It is an emergent phenomena, real as life, breath, consciousness—and, like them, can't be explained or predicted by its component parts. It's that something more that heals and reveals possibilities we could not see before. It can hold opposites, reconcile what seems completely incompatible. It can change what follows in ways we never imagined. When and where have we experienced a sense of wholeness? How did we recognize it? How did it shift our ways of being in ourselves, with each other, with what lies beyond? Can it be described? Shared? Does it require a sense of wonder—or create it?
DEADLINE: APRIL 15, 2023
SUBMISSION GUIDELINES FOR ALL WISING UP ANTHOLOGIES Print and Web
We make final editorial submissions on all submitted manuscripts only after the submission deadline. Electronic submissions only, either Word or RTF. Prose ≤ 5,000 words. Poetry ≤ 5 poems. Payment in copies Submit manuscripts electronically
We consider dual submissions and previously published work only if informed of this at time of submission. Previously published work must be accompanied with a list of where and when it has been previously published, including on the internet. We do not pay reprint fees. It is the author's responsibility to get needed permissions.
A GENTLE REMINDER FOR WRITERS
We read all submissions with care because we value the time, effort, and aspirations of our writers. We ask that writers who submit show us the same consideration. Before submitting, please read our Calls for Submissions carefully to make sure that the work you are submitting truly fits the theme in content matter and in tone, for we are more than a literary press, we are one with a clear social commitment to finding the We in Them, the Us in You. We want work that has emotional depth and complexity and that invites us, ultimately, into wiser relation with each other.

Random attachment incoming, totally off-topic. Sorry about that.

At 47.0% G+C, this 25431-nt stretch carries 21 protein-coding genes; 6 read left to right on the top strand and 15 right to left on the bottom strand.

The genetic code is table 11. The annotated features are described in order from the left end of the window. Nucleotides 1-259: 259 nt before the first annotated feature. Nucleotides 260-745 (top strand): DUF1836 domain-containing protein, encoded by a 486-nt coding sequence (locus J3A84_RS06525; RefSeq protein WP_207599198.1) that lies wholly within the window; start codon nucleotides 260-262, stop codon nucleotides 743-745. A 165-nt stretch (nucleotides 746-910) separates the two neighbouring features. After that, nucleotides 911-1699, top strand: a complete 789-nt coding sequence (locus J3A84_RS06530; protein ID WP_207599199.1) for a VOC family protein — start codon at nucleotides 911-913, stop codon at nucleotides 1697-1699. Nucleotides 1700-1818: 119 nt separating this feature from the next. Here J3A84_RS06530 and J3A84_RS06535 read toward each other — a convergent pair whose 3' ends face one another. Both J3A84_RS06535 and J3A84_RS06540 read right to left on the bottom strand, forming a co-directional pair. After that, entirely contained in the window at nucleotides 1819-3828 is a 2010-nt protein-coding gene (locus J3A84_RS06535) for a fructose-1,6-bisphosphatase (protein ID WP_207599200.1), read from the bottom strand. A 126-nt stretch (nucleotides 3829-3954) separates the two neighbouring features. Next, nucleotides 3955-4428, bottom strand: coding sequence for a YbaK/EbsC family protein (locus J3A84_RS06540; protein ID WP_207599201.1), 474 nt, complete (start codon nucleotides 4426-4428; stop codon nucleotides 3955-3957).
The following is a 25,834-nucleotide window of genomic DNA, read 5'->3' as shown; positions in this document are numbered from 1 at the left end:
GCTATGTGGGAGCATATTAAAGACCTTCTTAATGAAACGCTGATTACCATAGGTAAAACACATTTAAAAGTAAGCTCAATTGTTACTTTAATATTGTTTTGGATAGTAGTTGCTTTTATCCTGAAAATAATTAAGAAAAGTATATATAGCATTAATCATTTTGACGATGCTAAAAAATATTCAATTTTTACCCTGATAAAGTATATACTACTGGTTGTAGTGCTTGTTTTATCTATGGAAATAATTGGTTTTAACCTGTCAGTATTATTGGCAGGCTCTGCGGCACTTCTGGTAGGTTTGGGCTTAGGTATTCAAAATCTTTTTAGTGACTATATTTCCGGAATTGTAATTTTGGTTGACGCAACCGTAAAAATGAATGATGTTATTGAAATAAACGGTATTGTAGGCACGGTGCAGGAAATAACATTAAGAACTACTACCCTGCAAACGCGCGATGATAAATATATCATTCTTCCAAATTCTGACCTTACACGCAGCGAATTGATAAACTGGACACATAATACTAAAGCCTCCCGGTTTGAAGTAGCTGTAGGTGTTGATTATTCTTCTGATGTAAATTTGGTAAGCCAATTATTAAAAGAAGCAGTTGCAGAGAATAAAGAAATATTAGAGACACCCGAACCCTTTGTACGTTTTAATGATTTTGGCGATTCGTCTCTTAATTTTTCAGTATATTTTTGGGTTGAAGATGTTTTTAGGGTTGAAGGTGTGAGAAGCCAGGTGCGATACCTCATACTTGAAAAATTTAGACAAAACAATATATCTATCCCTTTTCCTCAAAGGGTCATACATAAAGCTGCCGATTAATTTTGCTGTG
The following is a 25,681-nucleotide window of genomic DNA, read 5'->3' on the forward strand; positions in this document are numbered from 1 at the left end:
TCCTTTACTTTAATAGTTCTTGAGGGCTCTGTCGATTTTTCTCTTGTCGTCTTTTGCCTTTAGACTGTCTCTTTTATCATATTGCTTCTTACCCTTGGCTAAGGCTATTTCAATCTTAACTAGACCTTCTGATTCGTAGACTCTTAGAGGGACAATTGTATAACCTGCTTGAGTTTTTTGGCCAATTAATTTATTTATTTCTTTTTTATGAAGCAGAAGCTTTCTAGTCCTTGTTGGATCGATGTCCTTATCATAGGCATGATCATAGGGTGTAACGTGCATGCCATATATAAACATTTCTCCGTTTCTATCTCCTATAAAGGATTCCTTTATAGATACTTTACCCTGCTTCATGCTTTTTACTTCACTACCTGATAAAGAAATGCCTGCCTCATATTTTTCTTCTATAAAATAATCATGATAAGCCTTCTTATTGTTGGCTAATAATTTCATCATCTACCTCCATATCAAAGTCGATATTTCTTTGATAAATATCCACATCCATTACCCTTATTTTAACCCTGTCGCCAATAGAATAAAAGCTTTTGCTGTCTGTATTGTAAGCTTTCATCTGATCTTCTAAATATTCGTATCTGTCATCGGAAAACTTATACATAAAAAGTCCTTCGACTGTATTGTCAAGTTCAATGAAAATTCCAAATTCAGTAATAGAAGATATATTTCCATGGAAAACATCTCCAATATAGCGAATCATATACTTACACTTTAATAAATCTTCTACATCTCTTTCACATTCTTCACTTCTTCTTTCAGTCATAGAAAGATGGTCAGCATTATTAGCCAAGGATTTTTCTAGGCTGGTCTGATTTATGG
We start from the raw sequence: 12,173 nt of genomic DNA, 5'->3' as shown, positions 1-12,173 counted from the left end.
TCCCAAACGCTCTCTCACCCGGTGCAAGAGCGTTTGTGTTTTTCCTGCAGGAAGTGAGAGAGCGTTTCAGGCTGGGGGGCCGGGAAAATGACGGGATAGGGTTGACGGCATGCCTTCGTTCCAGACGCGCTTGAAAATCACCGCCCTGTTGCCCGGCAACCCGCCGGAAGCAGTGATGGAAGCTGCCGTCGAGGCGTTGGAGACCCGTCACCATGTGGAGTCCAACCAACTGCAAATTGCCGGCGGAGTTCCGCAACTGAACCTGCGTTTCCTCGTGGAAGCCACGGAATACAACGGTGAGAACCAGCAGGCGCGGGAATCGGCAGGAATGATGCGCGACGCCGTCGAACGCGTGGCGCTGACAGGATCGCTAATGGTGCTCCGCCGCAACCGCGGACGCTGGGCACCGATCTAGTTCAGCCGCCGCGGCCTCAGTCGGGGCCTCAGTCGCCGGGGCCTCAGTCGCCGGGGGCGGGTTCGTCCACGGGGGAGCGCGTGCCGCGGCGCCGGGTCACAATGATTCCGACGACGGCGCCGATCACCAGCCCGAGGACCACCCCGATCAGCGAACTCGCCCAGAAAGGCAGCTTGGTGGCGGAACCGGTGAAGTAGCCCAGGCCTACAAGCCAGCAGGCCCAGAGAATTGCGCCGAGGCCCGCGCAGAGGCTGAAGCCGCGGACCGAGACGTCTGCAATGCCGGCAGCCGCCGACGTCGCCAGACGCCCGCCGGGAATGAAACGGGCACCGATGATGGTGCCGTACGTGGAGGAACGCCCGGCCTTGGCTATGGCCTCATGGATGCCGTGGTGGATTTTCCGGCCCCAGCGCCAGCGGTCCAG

We suggest you browse through our list of subjects and then our library and read excerpts from some of our other anthologies, as well as our mission statement - A Welcoming Philosophy - on the home page and our reasons for founding the Wising Up Press. If you are interested in the Writers Collective, we provide extensive information about that as well.
The broad range of characters in William Cass's moving and accessible second short story collection, Uncommon & Other Stories, all share a fascination with right action—how we know it, when we know it, and what that knowledge asks of us—in real time or in retrospect. Cass's stories are deeply rooted in the particularities of daily life and of nature—whether how to run a small inn in Arizona, harvest hay in Montana, mend an old woman's decaying picket fence, feed oneself through a stomach tube . . .